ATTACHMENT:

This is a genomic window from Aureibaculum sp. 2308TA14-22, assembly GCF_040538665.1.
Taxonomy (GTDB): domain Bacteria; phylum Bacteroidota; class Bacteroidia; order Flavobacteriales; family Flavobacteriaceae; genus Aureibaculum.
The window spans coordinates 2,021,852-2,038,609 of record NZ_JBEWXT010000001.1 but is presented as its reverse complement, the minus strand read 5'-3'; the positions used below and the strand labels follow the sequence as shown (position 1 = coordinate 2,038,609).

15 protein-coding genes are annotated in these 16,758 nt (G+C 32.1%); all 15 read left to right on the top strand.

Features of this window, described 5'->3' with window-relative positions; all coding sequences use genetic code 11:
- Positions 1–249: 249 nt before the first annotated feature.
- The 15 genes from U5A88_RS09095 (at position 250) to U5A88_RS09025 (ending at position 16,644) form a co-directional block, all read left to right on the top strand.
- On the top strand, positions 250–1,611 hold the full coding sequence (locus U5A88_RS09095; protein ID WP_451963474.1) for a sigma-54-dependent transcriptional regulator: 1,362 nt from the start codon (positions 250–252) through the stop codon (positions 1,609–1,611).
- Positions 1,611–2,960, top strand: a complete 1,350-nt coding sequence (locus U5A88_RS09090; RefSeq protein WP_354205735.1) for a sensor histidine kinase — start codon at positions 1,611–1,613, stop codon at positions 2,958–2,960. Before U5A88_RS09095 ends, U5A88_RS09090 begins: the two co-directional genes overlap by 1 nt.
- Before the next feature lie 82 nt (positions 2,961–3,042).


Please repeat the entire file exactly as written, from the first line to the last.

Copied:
This is a genomic window from Aureibaculum sp. 2308TA14-22, assembly GCF_040538665.1.
Taxonomy (GTDB): domain Bacteria; phylum Bacteroidota; class Bacteroidia; order Flavobacteriales; family Flavobacteriaceae; genus Aureibaculum.
The window spans coordinates 2,021,852-2,038,609 of record NZ_JBEWXT010000001.1 but is presented as its reverse complement, the minus strand read 5'-3'; the positions used below and the strand labels follow the sequence as shown (position 1 = coordinate 2,038,609).

15 protein-coding genes are annotated in these 16,758 nt (G+C 32.1%); all 15 read left to right on the top strand.

Features of this window, described 5'->3' with window-relative positions; all coding sequences use genetic code 11:
- Positions 1–249: 249 nt before the first annotated feature.
- The 15 genes from U5A88_RS09095 (at position 250) to U5A88_RS09025 (ending at position 16,644) form a co-directional block, all read left to right on the top strand.
- On the top strand, positions 250–1,611 hold the full coding sequence (locus U5A88_RS09095; protein ID WP_451963474.1) for a sigma-54-dependent transcriptional regulator: 1,362 nt from the start codon (positions 250–252) through the stop codon (positions 1,609–1,611).
- Positions 1,611–2,960, top strand: a complete 1,350-nt coding sequence (locus U5A88_RS09090; RefSeq protein WP_354205735.1) for a sensor histidine kinase — start codon at positions 1,611–1,613, stop codon at positions 2,958–2,960. Before U5A88_RS09095 ends, U5A88_RS09090 begins: the two co-directional genes overlap by 1 nt.
- Before the next feature lie 82 nt (positions 2,961–3,042).